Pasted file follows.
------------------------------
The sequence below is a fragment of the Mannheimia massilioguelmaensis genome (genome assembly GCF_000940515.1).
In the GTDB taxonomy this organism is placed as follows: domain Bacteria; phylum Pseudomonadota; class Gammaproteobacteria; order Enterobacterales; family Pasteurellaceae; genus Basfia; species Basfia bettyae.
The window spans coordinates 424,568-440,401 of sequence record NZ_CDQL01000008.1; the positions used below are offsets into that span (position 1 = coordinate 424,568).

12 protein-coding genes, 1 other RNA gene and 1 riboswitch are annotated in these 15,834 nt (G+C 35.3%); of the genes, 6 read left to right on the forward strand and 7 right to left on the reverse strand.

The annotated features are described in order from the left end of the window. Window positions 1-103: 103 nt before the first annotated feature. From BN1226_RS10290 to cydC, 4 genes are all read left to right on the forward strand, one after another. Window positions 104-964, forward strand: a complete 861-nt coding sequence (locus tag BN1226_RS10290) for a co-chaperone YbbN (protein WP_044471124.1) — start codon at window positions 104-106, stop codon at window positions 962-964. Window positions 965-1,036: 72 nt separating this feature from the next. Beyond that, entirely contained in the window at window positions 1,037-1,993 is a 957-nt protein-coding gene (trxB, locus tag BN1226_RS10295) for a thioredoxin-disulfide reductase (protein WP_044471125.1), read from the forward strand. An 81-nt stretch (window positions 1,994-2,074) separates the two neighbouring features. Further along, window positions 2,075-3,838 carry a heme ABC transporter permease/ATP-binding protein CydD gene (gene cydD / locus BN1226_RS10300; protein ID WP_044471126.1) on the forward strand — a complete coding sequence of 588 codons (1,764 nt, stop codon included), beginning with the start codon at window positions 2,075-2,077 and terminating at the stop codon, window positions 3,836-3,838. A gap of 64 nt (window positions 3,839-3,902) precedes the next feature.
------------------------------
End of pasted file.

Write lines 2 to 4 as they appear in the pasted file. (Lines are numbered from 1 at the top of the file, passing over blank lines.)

In the GTDB taxonomy this organism is placed as follows: domain Bacteria; phylum Pseudomonadota; class Gammaproteobacteria; order Enterobacterales; family Pasteurellaceae; genus Basfia; species Basfia bettyae.
The window spans coordinates 424,568-440,401 of sequence record NZ_CDQL01000008.1; the positions used below are offsets into that span (position 1 = coordinate 424,568).

12 protein-coding genes, 1 other RNA gene and 1 riboswitch are annotated in these 15,834 nt (G+C 35.3%); of the genes, 6 read left to right on the forward strand and 7 right to left on the reverse strand.